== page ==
Summer is over, students are back in school, and weekends are filled with football. Oh, how I love the fall.
Having been in my current role less than two years, I am still in the early stages of the “figuring out the culture of our group” learning curve. But one thing all of our students want to do is a fall retreat.
How do you decide whether or not a fall retreat is a good idea for your group?
To answer that question well, I believe you’ve got to take a step back and think about your overall programming strategy. Here’s a thumbnail sketch of what it looks like for us.
- What is the current spiritual “maturity” of our students? As the point person for student ministry in my church, I’m constantly observing and thinking and writing notes about our students. I also like to involve some key leaders in the conversation – parents, students, and volunteers, both formally and informally.
SIDENOTE: Be very strategic in who you invite to this table. I would try to be diverse in your sample, so you’re not getting the same answers from everyone; but I would not fill your team with contrarians. And make sure you communicate that you reserve the right (at your own risk) to not put their input into action.
- What are the current and most pressing needs of our students? It’s important to balance felt needs (what students want to talk about and experience) and perceived needs (what you and your team know students need to talk about and experience), but we spend time as a team talking and praying about the needs of our group and which ones need addressing most immediately.
SIDENOTE: Sometimes the need of your group is an experience, not a topic. Maybe your group needs a missions experience. Maybe your group needs to do something that includes their families. Maybe your group needs to do something mindlessly hilarious. Each of these things (and so many more) don’t seem spiritual, but as you’re building a safe environment for students, each of these things are part of the overall spiritual formation process in the lives of your group.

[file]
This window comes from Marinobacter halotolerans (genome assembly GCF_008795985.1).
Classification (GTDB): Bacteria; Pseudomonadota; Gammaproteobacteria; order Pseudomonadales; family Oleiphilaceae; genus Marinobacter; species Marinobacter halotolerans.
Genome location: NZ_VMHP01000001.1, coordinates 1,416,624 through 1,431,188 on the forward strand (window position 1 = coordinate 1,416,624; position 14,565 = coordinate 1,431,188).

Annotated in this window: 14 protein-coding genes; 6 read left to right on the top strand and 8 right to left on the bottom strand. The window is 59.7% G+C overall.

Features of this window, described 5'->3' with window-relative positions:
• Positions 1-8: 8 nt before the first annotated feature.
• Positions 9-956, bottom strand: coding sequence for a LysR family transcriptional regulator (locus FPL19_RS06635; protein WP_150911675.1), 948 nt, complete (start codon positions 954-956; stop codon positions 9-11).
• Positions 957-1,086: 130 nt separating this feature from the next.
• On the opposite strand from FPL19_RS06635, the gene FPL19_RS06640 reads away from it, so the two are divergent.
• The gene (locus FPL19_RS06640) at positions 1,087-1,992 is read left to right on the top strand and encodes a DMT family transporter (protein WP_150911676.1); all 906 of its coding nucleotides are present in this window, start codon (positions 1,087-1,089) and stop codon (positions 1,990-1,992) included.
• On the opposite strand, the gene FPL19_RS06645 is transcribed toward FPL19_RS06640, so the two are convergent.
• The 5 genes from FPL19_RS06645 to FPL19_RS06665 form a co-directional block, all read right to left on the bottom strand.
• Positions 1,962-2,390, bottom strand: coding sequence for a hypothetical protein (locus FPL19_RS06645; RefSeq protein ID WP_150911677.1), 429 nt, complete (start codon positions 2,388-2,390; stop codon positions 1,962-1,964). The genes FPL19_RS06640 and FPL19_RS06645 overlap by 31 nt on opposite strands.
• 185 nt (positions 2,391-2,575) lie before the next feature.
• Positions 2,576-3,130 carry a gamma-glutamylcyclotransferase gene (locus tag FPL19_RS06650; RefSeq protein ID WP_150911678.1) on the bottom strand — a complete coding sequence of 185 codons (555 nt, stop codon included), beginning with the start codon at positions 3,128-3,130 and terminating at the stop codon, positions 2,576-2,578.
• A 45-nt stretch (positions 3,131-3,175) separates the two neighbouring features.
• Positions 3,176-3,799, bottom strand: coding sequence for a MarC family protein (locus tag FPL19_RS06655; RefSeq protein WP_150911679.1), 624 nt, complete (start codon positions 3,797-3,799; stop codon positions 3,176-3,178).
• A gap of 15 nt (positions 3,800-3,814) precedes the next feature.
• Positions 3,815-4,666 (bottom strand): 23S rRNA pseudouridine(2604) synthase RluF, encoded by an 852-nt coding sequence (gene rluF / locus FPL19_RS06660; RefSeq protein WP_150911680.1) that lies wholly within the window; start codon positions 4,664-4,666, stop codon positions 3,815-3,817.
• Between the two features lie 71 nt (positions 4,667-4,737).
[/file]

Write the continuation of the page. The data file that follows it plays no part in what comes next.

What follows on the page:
- What is the best way to address the needs? I love curriculum and advance planning, but when our team identifies an urgent need in our group, and I see our teaching plan doesn’t address it, I have two options: One, I bump the next series and write or buy something on the topic in need. Two, I add an event to my calendar that creates space to discuss the pressing need.
SIDENOTE: In our context, fall is the toughest time to plan additional events outside of our normal programming. Sports, band, theater, and the new semester of academics put a huge strain on students and their families. Make sure you don’t add to the strain by scheduling an event the weekend before midterms.
Now, back to the original question about whether or not a fall retreat is a good idea for your group?
The short answer is, “Yes, if your group needs it!”
This response may be elementary to many of you, but sometimes I need a reminder that what I do in student ministry isn’t accidental or locked onto “whatever we did last year.” The work we all do is to create space for God’s spirit to capture the hearts of the students God has entrusted to us for this season. Whatever it takes to see that happen, that’s what you need to do.
What do you think?
– Tim and Tasha Levert